Joshua was picked by God to be the successor to Moses.  In many ways Joshua’s faith shined much brighter, more definite than his mentor.  After a long campaign to win the Promised Land Joshua died.  The leadership of judges followed in the life of Israel, but the next generation lost sight of all they’d learned about the importance of serving God.
If you’re into reading biographies of great leaders you always notice that even the greatest leaders only have a transitory effect; the next generation will make its mistakes because they forget to remember the mistakes of the previous generation.  And forgetting to remember was costly in the life of the young nation in the Promised Land.  It is so with every culture.
In the current day world of political reality-TV drama, every day brings a new revelation of accusation, expose’, and embarrassment; in the next news cycle heads begin to roll.  A campaign manager, advisor, special assistant, or acquaintance is fired, trashed or otherwise humiliated.  Careers end and jail sentences begin for the losers.  Top dogs fight hard to stay on top.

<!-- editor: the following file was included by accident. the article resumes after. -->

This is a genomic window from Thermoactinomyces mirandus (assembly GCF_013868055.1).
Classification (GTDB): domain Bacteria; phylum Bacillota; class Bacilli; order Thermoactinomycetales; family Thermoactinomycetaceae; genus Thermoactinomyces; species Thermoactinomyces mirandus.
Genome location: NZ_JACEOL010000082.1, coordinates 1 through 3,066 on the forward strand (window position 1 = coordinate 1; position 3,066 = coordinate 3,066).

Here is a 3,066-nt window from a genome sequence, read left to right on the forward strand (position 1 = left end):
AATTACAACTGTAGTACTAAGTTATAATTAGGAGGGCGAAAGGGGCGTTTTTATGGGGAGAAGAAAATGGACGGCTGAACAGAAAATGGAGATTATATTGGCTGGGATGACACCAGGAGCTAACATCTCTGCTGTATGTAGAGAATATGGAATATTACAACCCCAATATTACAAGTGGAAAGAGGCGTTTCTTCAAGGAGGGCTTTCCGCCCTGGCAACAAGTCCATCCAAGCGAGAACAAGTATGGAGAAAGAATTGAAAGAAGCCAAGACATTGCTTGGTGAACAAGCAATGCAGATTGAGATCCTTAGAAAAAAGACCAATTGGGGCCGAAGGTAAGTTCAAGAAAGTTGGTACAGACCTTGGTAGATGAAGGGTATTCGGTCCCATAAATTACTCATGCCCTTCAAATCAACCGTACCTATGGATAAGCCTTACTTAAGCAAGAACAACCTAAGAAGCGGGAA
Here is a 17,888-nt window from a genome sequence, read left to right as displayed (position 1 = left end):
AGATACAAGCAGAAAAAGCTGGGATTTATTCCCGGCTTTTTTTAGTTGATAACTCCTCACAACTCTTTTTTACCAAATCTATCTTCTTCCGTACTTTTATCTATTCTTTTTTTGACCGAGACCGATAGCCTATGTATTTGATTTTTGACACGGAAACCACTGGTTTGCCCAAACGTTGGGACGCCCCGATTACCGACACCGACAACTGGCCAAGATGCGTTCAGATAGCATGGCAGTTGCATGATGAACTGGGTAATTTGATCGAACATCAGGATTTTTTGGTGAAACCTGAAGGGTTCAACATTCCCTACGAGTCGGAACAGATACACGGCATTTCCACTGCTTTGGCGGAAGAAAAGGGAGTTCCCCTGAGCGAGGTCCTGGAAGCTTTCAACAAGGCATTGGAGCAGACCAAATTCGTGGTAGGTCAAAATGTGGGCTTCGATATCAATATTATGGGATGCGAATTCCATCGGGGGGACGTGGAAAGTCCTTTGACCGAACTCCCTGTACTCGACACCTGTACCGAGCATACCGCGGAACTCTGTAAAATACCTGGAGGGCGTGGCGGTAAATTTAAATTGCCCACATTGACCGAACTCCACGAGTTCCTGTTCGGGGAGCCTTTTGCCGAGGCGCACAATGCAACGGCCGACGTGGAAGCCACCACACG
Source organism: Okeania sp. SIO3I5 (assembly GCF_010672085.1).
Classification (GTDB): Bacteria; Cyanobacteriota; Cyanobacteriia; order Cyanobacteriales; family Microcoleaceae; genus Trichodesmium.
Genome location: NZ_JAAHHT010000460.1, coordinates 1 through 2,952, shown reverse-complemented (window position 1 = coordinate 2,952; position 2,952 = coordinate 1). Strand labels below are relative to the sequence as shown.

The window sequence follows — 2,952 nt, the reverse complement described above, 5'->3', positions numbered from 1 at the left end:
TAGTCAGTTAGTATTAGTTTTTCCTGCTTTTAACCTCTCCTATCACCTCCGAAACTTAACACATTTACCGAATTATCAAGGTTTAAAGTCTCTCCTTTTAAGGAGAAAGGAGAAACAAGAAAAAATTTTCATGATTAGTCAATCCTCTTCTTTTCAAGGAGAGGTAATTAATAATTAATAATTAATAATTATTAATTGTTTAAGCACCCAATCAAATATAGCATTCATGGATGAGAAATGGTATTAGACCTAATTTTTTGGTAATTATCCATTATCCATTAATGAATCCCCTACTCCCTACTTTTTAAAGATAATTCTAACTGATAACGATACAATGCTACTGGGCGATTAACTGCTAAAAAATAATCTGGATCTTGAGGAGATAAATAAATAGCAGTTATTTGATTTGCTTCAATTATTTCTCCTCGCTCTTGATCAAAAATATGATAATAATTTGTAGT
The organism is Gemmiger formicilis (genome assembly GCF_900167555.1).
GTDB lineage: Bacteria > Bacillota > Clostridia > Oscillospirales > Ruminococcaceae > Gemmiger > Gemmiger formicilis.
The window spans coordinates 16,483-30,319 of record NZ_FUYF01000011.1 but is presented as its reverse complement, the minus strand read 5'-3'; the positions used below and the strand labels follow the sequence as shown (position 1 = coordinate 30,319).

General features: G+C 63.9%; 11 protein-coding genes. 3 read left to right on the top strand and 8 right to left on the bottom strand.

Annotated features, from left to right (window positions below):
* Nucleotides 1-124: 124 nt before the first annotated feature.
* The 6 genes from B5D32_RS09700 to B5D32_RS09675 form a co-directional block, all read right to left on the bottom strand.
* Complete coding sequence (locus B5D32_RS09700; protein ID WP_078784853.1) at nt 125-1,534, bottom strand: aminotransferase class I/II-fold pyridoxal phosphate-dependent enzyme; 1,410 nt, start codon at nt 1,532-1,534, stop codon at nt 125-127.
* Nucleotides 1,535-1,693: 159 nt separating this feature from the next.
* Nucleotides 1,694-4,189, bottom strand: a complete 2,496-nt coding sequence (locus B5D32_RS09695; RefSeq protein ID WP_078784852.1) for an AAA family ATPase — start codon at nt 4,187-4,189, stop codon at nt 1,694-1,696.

Perhaps it is the mellowing time brings, or just the yellowing of history’s pages against the harsh images of a very different-paced world, but current day politics seems to have suffered the loss of the Joshua effect.  Today’s leaders are not like those of another era. 
For instance I read (and re-read) Doris Kearns Goodwin’s Team of Rivals last year.  It’s the account of Abraham Lincoln’s rise to the presidency.  What created the title was the overwhelming genius of Lincoln choosing his main political rivals to be his cabinet.  This was a leader who knew it was senseless to waste the great gifts that were possessed by leaders just for the sake of his ego; he put aside the me and elevated the we.
The current generation could take a lesson from that.

For You Today

It’s a good decision to recognize that other people aren’t our enemies; we do a pretty good job of being our own worst enemy when we fear others rather than follow God.  Today resolve to be a Joshua!
You chew on that as you hit the Rocky Road…have a blessed day!

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[1] Title Image: Pixabay.com